“Steering a city through troublesome times is just like piloting a ship through stormy waters. You don’t know what you are going to run into but you are going to be ready for anything. You may have to go through obstacles instead of around them. Or you may have to zigzag.”
Editor's Note: Throughout World War II, Hartsfield prioritized the safety of Atlanta residents and the continual growth of the city. By March 1943, over nine-hundred employees of the city government were serving in the armed forces. Hartsfield regularly received letters from these civil servants turned soldiers asking for updates on their home city. Hartsfield could proudly respond that their city was doing its part for the war effort.
The above excerpt comes from an interview Hartsfield gave in 1942. One of Hartsfield’s wartime priorities was to ensure visiting soldiers to the city left with a good impression and the desire to return. In fact, many of Atlanta’s new residents after the war were veterans who first fell in love with the city when they were on leave from Fort Benning, Fort Oglethorpe, or Camp Jackson.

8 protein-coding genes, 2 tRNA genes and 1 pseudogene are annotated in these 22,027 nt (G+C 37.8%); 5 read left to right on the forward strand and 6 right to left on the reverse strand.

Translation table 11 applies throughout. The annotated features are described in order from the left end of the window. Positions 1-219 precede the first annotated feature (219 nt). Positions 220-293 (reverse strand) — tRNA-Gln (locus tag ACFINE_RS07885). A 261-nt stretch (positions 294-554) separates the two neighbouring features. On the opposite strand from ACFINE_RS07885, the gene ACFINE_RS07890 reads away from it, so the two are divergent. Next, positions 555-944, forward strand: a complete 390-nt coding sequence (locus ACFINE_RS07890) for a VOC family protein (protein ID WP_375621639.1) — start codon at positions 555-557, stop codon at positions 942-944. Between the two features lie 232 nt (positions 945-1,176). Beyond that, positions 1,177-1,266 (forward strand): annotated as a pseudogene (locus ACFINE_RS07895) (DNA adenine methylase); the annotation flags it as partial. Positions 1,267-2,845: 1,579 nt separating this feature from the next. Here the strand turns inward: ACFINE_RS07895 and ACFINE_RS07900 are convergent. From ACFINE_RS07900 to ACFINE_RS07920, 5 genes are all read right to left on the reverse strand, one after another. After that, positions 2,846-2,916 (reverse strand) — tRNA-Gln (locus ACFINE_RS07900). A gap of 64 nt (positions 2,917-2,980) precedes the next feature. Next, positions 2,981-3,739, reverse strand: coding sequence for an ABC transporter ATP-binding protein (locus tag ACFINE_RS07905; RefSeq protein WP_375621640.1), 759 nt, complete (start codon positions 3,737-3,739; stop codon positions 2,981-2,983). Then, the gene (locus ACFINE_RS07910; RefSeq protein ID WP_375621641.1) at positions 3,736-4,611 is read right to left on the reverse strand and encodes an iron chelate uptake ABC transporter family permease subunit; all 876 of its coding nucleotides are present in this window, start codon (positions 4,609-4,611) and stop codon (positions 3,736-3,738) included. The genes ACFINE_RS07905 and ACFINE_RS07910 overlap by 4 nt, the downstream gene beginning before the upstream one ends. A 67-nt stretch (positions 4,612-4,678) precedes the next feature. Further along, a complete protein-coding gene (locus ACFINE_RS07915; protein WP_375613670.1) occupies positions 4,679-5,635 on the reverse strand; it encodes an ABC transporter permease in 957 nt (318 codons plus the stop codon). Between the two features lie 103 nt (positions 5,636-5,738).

Another wartime priority for Hartsfield was continuing to grow Atlanta's air transportation. For the burgeoning Atlanta airport, he persuaded the city to purchase an additional 800 acres of land to extend the runways. During the war, these longer runways at Atlanta's airport could serve as an alternate airport for the large bomber planes built at the Bell Bomber plant in Marietta.